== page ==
“Climate Change is an issue of intergenerational justice. If we know how our actions affect our planet, it would be criminal to keep acting like we are now, knowing that it jeopardizes future generations.”Greenhouse gases’ is the main contributor to climate change. This is because the earth’satmosphere acts much like a giant greenhouse. The gases allow solar radiation (heat) to pass through the atmosphere but, after it is absorbed and re-radiated by the earth, the gases prevent this heat from escaping back into space. Under natural circumstances this is what keeps the earth warm enough to support life. But current conditions are far from natural. Since the beginning of the Industrial Revolution, when humans began burning fossil fuels on an unprecedented scale, greenhouse gases have steadily been piling up in the atmosphere. Many of these gases last far longer than a century. As a result, current carbon dioxide (CO2)concentrations are now 35.4% higher than pre-industrial levels and growing rapidly. They are now far above any level in the past 650,000 years. Likewise, methane (CH4) concentrations have more than doubled to far above anything seen in the past 650,000 years. Global emissions of all greenhouse gases have increased by 70% between 1970 and 2004. The consequence of all this is that more and more heat is being trapped in our atmosphere, leading to an ‘enhancedgreenhouse effect.’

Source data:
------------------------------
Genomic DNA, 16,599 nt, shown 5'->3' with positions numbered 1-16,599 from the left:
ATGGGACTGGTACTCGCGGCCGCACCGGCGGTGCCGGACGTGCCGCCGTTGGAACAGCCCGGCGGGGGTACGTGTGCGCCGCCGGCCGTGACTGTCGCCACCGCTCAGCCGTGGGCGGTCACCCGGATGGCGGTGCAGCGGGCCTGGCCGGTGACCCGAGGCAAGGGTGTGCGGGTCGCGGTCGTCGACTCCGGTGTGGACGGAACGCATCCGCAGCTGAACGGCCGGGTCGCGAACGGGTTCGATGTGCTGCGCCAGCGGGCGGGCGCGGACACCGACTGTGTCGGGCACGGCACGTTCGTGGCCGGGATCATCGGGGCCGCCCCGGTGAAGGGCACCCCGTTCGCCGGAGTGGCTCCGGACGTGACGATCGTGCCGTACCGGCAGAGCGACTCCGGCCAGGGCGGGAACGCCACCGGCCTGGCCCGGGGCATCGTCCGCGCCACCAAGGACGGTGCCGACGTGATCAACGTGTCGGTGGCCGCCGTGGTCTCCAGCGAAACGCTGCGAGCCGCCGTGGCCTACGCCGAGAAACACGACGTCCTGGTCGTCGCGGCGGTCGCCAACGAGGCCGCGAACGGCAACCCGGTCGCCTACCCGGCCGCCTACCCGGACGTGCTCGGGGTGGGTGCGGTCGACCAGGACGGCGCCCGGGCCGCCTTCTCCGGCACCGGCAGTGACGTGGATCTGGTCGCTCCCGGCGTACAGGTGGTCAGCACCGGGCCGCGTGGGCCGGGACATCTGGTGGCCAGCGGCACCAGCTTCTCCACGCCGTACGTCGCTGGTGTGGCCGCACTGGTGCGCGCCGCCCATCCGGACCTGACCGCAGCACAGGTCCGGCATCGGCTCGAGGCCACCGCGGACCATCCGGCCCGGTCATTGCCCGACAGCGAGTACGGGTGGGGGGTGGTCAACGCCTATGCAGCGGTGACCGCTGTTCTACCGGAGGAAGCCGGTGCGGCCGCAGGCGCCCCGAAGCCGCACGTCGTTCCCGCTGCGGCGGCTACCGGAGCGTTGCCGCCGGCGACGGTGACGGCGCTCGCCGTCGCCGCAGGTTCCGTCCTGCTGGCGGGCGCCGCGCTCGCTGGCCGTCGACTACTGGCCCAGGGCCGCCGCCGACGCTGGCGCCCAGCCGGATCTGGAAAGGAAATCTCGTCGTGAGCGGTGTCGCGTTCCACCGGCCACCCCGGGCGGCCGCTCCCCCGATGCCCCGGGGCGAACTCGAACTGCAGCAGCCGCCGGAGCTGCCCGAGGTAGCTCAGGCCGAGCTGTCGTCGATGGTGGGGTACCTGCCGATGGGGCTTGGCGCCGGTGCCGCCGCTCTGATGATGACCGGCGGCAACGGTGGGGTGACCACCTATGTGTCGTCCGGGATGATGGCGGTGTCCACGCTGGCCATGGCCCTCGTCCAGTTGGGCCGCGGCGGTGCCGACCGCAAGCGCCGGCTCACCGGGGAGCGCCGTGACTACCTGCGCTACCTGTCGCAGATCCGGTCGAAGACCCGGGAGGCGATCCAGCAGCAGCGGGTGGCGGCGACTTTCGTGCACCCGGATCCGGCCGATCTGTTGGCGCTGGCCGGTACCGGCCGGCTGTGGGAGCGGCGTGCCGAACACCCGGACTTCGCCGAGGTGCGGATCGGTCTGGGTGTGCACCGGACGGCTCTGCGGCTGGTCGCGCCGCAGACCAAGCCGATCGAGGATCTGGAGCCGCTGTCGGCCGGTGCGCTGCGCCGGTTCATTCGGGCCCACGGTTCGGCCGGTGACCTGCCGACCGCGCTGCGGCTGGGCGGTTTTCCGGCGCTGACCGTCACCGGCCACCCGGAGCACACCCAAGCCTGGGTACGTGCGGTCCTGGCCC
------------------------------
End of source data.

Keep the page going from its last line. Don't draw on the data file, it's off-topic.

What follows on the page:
The world is warming incredibly fast. Global temperatures have risen by 0.76˚C since 1850, with the rate of warming for the past 50 years double that for the past century. Eleven ofthe past twelve years rank among the twelve warmest years since records began in 1850.

There are many different greenhouse gases responsible for climate change, but just three – CO2 (carbon dioxide), CH4 (methane) and N2O (nitrous oxide) – account for almost 99% of the total.Nitrous Oxide – N2O• Nitrous oxide is 275 times more potent than CO2 Sources:• Agriculture and land-use change – Natural emissions from the soil are greatly increased with the application of fertilisers and other materials, which are commonly used today in intensive agriculture. Deforested and degraded land also releases higher emissions• Combustion of fossil fuels, in cars as well as in industrial processes. Hydrofl uorocarbons, perfl uorocarbons, sulphur hexafl uoride – HFC, PFC, SF6 These three gases are extremely powerful and often have very long lifespans. Sulphur hexafl uoride, for example, is over 22,000 timesmore potent than CO2 and lasts for 3200 years!! Fortunately, these gases are emitted in very small quantities that are generally easy to reduce. Their main sources include semi-conductor manufacturing, the production of aluminium (PFCs) and magnesium (SF6), electricaltransmission (SF6), and the replacement of ozone-depleting substances with HFCs.Carbon Dioxide – CO2• By far the most prevalent greenhouse gas, currently accounting for about 77% of total concentrations. Since it is so common, CO2 (or simply “carbon”) is often used as shorthand for all greenhouse gases.